Your family began to share this concern, noticing that while your siblings could move about the house in complete safety, you spent your days bouncing off doors and cupboards, occasionally retiring to the backyard to walk into tree branches.

You showed a particular fondness for an old gas pipe which protruded, ever so slightly, beneath the high set family home.

No other member of the family ever walked into this but you did so with such regularity that your father, fearing for your life, eventually wrapped it in a piece of blanket.

This ensured that when you walked into it you would bounce off it rather than knocking yourself unconscious.

Life for you, at least, was never dull no matter how much you hoped and prayed that it would be for the most innocuous of outings, such as an afternoon at the football, were fraught with danger.

There you were, walking along with a group of friends after the game when the person in front of you brushed against a car’s radio aerial.

This sprung back and hit you in the mouth, shattering a front tooth.

“At leeth life’s neffa dull,” you mumbled as you borrowed money to pay the dental bill.

Decades have passed and still you remain “special”. Like you, when I read of natural disasters, I think of my life.

It’s reassuring, at least, to know that one of these days we will graduate from being “special” to “normal.” We will, won’t we?



This article was written by renowned journalist and author, Mike O’Connor. His most recent book Life on a Column is a wry, amusing and sometimes poignant look at life as seen through the eyes of a newspaper columnist and according to Mike, would make an excellent Christmas gift. Click here to purchase.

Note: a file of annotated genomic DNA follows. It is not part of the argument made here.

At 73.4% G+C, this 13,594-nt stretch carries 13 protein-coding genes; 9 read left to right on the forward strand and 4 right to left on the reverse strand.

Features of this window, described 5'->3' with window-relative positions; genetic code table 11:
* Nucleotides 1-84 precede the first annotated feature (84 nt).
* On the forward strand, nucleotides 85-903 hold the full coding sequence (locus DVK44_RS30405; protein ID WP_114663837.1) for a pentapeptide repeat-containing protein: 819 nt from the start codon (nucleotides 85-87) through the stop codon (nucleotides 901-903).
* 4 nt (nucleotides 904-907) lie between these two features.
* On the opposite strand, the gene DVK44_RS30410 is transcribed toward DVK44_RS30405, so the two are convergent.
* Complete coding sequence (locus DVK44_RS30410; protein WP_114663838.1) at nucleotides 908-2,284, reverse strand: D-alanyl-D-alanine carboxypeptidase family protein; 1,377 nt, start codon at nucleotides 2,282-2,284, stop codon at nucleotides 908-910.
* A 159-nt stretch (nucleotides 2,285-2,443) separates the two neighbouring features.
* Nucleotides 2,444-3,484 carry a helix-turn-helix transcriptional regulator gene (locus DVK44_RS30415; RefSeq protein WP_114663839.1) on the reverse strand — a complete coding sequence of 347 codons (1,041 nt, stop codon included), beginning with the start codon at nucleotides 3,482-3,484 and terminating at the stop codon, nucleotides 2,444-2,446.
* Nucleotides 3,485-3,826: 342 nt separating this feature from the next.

Mike O'Connor

Mike O’Connor is a Brisbane-based motoring writer, travel writer and columnist. He’s driven hundreds of different cars, travelled widely and mingled with famous people, none of whom, he confesses, can remember meeting him.

  1. I have a cousin like that, he is a real bunglebum, he recently went to put the cat out , tripped over the mat and went headlong over the balcony, the cat was fine it survived the flight but he was carted off to hospital again

  2. Well, it was like he was describing my life. I had double pneumonia, then bronchitis, and tonsillitis all thought my childhood. All winter my mother put cotton wool against my chest and wrapped cloth around it and as summer approached, a certain amount of the cotton wool would be removed until none remained. My brothers used to tease me about this. As for the rest, my mother used to say if I didn’t have a dry injury I had a wet one!! If there was something to fall into or over, I’d manage to do so! Fortunately, my uncle, who lived just down the street, was a St Johns Ambulance man, so I avoided trips to hospital. In all my tribulations, I never broke a bone, in fact, with all the scrapes a family of seven active kids can get into, none of us ever broke a bone.